We disagree with the Nolker analysis. There and here, more than the imposing of a sentence more severe than permitted by statute occurred. When the possession of a deadly weapon was used as the predicate for a conviction of armed violence, the defendant was convicted for a type of armed violence that does not exist. Thus, he was convicted of an offense that does not exist. The conviction of an accused of an offense which the charge totally fails to state is a violation of due process. (People v. Billingsley (1966), 67 Ill. App.2d 292, 213 N.E.2d 765; People v. Petropoulos (1965), 59 Ill. App.2d 298, 324, 208 N.E.2d 323, 337.) Inherently, the conviction of an accused for an offense which does not exist is also a violation of due process. Accordingly, the defendant's conviction of armed violence was properly reached by the post-conviction petition. The trial court properly set it aside.
• 2 Defendant contends that in addition to setting aside the armed violence conviction, the trial court should have also set aside the extended-term portion of the voluntary manslaughter sentence. Such a sentence can only be given when (1) it is being imposed for an offense which is in the class of the most serious for which the defendant was convicted; and (2) certain aggravating factors are present. (Ill. Rev. Stat. 1981, ch. 38, par. 1005-8-2(a).) He asserts that manslaughter was not an offense of the most serious class for which he was convicted because it is only a Class 1 felony, while the armed violence offense, committed with a firearm, was a Class X felony. (Ill. Rev. Stat. 1981, ch. 38, pars. 9-2, 33A-3.) He also maintains that the provocation or passion mental state of the type of voluntary manslaughter for which he was convicted (Ill. Rev. Stat. 1981, ch. 38, par. 9-2(a)) negates the existence of "exceptionally brutal or heinous behavior indicative of wanton cruelty" (Ill. Rev. Stat. 1981, ch. 38, par. 1005-5-3.2(b)), which was the aggravating factor found by the court to exist.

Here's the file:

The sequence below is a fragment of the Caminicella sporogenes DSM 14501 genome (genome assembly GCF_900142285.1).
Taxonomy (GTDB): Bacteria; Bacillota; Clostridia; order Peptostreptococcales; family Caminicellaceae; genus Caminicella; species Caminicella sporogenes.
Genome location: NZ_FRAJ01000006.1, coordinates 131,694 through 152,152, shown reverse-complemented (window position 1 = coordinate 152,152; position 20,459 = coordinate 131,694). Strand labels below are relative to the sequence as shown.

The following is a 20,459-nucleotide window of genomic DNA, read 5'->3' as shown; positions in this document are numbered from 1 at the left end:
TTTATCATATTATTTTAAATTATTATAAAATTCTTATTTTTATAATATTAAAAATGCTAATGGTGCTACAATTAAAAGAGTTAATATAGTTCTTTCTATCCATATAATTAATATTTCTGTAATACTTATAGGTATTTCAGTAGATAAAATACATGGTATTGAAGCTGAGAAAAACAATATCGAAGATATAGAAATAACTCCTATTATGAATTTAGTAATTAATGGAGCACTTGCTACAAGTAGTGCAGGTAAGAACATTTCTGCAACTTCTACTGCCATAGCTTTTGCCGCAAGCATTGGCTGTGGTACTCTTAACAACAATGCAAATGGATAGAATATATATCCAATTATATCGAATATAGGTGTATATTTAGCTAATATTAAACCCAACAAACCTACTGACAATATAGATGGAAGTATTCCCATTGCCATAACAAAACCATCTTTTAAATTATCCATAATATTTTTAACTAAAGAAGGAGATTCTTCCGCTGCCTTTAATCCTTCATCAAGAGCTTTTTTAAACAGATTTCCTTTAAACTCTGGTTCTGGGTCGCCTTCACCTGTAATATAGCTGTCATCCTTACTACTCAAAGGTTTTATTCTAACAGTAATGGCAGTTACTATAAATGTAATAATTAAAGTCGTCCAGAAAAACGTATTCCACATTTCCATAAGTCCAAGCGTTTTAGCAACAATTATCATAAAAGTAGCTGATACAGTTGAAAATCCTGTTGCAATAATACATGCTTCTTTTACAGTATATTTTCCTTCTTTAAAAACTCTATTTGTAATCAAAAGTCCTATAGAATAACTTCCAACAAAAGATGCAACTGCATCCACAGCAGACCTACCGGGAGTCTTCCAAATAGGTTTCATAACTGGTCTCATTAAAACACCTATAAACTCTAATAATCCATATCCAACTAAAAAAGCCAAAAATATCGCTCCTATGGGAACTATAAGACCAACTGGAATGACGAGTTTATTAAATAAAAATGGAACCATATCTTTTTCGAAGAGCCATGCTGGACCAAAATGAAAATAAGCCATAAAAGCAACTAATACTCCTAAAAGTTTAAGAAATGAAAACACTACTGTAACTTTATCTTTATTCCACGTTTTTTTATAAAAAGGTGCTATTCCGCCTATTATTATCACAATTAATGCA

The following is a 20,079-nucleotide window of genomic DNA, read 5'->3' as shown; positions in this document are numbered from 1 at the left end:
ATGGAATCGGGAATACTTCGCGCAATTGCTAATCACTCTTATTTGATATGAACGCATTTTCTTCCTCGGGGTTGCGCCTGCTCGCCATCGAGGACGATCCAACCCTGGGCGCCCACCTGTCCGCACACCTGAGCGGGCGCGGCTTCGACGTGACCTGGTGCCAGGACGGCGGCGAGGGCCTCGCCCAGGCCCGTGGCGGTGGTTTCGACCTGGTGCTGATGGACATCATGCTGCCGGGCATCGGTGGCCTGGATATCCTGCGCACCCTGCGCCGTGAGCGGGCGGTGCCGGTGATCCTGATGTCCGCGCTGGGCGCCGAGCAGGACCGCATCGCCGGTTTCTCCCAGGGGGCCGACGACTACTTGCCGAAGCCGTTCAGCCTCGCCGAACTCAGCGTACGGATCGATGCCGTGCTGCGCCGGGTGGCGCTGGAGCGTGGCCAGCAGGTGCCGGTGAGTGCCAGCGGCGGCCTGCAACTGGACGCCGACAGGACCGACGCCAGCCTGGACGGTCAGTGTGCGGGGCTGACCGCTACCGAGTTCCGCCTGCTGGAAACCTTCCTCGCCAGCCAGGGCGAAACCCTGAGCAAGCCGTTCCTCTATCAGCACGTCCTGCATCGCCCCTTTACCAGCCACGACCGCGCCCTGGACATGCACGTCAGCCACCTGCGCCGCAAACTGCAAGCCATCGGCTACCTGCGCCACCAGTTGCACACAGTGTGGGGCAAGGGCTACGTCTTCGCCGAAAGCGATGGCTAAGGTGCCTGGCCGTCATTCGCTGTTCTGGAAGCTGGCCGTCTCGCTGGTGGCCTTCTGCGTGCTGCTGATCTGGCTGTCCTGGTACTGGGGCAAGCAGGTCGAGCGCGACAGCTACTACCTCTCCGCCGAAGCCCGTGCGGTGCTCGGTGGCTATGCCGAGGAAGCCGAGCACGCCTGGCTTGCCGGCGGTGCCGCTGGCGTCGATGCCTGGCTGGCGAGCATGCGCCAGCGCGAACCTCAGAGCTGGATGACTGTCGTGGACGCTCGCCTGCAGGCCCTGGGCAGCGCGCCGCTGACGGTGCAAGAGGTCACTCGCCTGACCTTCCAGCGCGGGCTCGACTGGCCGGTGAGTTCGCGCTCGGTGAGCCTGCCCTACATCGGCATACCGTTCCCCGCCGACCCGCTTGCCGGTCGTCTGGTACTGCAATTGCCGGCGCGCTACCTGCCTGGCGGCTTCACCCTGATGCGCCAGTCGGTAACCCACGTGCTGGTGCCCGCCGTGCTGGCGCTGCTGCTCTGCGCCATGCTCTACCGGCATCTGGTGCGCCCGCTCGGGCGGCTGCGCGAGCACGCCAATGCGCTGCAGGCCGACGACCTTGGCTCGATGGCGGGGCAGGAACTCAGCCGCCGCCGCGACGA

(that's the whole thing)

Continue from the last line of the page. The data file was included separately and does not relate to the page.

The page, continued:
We conclude that defendant fails to set forth any constitutional deprivation. Logically, the propriety of the imposition of his extended-term sentences should be judged in the context of what was the most serious offense for which a conviction was eventually upheld. However, even if that is not technically permissible, viewing the conviction for manslaughter in the context of when the conviction was originally entered, erroneously imposing an extended-term sentence on that conviction, falls far short of constitutional error. Although voluntary manslaughter is unlikely to be committed in a very brutal or heinous manner which would indicate wanton cruelty, it could be committed in that manner. The record indicates that the trial court so found. Even if the court had been mistaken in that finding, such a mistake would not, ipso facto, give rise to a constitutional deprivation. The trial court properly denied defendant relief from the extended-term sentence for voluntary manslaughter.
We affirm the decision of the trial court.
WEBBER and McCULLOUGH, JJ., concur.